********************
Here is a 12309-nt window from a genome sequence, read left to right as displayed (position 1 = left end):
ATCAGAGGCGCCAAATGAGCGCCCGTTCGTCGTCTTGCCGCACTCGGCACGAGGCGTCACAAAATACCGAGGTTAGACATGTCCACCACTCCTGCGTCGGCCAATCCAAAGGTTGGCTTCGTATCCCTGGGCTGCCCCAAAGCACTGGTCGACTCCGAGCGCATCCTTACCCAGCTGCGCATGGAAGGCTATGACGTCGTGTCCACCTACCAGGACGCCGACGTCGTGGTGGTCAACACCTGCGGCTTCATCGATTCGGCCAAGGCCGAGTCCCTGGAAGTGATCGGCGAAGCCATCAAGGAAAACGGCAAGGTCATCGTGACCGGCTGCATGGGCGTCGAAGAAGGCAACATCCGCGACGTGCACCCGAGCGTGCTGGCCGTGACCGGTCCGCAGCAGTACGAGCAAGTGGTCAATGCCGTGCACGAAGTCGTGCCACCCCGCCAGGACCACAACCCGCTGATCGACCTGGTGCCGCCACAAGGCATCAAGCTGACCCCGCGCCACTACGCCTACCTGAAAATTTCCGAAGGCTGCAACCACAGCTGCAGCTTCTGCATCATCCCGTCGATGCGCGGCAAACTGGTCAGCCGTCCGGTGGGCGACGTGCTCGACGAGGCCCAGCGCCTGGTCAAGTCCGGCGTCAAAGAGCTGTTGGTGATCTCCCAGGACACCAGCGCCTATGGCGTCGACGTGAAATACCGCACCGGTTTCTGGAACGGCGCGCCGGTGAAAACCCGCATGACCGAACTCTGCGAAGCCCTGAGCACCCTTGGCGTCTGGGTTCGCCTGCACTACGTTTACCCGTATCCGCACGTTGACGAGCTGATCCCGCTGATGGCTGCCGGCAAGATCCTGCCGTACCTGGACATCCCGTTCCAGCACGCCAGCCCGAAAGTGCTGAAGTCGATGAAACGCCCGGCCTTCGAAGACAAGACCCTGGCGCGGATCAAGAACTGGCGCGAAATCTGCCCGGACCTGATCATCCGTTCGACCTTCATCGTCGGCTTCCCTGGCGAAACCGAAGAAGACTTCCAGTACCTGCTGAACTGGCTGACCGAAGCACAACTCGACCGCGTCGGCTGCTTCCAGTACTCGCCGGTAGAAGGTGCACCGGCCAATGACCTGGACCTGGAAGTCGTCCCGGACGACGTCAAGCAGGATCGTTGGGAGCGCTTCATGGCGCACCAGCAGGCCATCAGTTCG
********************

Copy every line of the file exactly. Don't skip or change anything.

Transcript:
Here is a 12309-nt window from a genome sequence, read left to right as displayed (position 1 = left end):
ATCAGAGGCGCCAAATGAGCGCCCGTTCGTCGTCTTGCCGCACTCGGCACGAGGCGTCACAAAATACCGAGGTTAGACATGTCCACCACTCCTGCGTCGGCCAATCCAAAGGTTGGCTTCGTATCCCTGGGCTGCCCCAAAGCACTGGTCGACTCCGAGCGCATCCTTACCCAGCTGCGCATGGAAGGCTATGACGTCGTGTCCACCTACCAGGACGCCGACGTCGTGGTGGTCAACACCTGCGGCTTCATCGATTCGGCCAAGGCCGAGTCCCTGGAAGTGATCGGCGAAGCCATCAAGGAAAACGGCAAGGTCATCGTGACCGGCTGCATGGGCGTCGAAGAAGGCAACATCCGCGACGTGCACCCGAGCGTGCTGGCCGTGACCGGTCCGCAGCAGTACGAGCAAGTGGTCAATGCCGTGCACGAAGTCGTGCCACCCCGCCAGGACCACAACCCGCTGATCGACCTGGTGCCGCCACAAGGCATCAAGCTGACCCCGCGCCACTACGCCTACCTGAAAATTTCCGAAGGCTGCAACCACAGCTGCAGCTTCTGCATCATCCCGTCGATGCGCGGCAAACTGGTCAGCCGTCCGGTGGGCGACGTGCTCGACGAGGCCCAGCGCCTGGTCAAGTCCGGCGTCAAAGAGCTGTTGGTGATCTCCCAGGACACCAGCGCCTATGGCGTCGACGTGAAATACCGCACCGGTTTCTGGAACGGCGCGCCGGTGAAAACCCGCATGACCGAACTCTGCGAAGCCCTGAGCACCCTTGGCGTCTGGGTTCGCCTGCACTACGTTTACCCGTATCCGCACGTTGACGAGCTGATCCCGCTGATGGCTGCCGGCAAGATCCTGCCGTACCTGGACATCCCGTTCCAGCACGCCAGCCCGAAAGTGCTGAAGTCGATGAAACGCCCGGCCTTCGAAGACAAGACCCTGGCGCGGATCAAGAACTGGCGCGAAATCTGCCCGGACCTGATCATCCGTTCGACCTTCATCGTCGGCTTCCCTGGCGAAACCGAAGAAGACTTCCAGTACCTGCTGAACTGGCTGACCGAAGCACAACTCGACCGCGTCGGCTGCTTCCAGTACTCGCCGGTAGAAGGTGCACCGGCCAATGACCTGGACCTGGAAGTCGTCCCGGACGACGTCAAGCAGGATCGTTGGGAGCGCTTCATGGCGCACCAGCAGGCCATCAGTTCG